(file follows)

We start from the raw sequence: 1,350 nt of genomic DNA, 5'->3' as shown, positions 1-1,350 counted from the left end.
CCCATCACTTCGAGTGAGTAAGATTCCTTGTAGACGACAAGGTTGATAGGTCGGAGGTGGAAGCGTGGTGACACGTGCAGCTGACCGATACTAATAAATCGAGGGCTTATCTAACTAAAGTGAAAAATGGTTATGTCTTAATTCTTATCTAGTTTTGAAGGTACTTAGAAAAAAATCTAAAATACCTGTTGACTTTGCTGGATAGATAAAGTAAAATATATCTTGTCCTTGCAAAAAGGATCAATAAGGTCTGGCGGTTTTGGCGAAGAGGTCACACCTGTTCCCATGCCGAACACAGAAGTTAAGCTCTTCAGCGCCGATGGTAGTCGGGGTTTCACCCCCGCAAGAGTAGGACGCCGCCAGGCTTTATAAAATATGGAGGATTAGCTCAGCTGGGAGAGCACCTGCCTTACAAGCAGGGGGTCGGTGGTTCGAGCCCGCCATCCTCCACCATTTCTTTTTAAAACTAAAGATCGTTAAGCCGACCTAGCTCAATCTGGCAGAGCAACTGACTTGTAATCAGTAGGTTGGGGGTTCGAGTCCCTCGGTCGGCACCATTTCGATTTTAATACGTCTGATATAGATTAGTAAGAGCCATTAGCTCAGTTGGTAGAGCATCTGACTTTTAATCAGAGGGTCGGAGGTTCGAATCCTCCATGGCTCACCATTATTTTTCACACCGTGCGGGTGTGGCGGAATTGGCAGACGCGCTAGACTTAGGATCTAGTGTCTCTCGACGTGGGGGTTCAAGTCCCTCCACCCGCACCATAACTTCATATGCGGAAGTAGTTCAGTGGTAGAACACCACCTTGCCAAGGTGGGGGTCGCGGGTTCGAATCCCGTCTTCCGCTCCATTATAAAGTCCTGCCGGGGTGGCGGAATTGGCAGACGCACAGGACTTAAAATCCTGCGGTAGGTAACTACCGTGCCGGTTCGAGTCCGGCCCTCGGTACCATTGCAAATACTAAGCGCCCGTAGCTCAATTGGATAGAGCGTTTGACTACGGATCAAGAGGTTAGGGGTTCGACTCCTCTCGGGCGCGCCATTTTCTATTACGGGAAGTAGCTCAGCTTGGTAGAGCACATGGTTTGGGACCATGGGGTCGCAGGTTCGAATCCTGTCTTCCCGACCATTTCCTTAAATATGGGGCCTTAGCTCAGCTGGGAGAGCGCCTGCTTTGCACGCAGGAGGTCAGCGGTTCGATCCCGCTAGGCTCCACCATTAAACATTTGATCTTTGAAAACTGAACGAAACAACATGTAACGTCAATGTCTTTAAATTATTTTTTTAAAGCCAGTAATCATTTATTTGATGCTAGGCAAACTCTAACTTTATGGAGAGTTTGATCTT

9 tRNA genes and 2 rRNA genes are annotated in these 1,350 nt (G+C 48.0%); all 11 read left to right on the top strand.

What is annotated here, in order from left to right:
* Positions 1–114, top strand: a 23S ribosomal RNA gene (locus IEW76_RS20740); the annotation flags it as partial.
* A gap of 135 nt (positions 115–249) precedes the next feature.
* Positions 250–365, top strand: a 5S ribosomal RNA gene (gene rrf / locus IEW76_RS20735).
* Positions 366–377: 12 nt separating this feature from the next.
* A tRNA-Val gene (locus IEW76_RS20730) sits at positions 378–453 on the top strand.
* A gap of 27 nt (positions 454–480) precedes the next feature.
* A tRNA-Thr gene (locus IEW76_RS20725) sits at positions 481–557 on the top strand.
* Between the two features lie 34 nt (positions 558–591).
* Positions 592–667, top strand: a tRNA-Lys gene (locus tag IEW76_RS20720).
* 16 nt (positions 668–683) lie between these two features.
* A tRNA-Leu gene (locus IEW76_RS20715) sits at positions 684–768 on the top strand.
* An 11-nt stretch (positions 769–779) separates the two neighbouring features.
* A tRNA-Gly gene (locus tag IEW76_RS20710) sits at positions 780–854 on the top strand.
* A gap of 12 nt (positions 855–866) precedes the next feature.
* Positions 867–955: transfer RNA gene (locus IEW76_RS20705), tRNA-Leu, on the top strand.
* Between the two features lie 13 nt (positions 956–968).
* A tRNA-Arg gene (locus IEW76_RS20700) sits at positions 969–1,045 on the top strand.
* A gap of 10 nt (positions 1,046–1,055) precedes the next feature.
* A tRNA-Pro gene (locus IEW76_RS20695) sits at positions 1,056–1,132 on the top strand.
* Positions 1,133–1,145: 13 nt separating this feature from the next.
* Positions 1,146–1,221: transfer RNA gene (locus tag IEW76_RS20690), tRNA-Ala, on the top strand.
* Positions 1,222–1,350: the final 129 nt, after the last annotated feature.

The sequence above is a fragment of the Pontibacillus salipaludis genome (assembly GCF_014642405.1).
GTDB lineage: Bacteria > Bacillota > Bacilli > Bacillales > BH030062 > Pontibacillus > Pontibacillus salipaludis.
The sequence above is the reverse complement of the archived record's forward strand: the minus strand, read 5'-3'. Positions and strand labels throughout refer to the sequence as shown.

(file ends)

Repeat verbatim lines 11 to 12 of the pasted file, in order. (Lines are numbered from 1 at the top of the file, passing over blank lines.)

* A tRNA-Thr gene (locus IEW76_RS20725) sits at positions 481–557 on the top strand.
* Between the two features lie 34 nt (positions 558–591).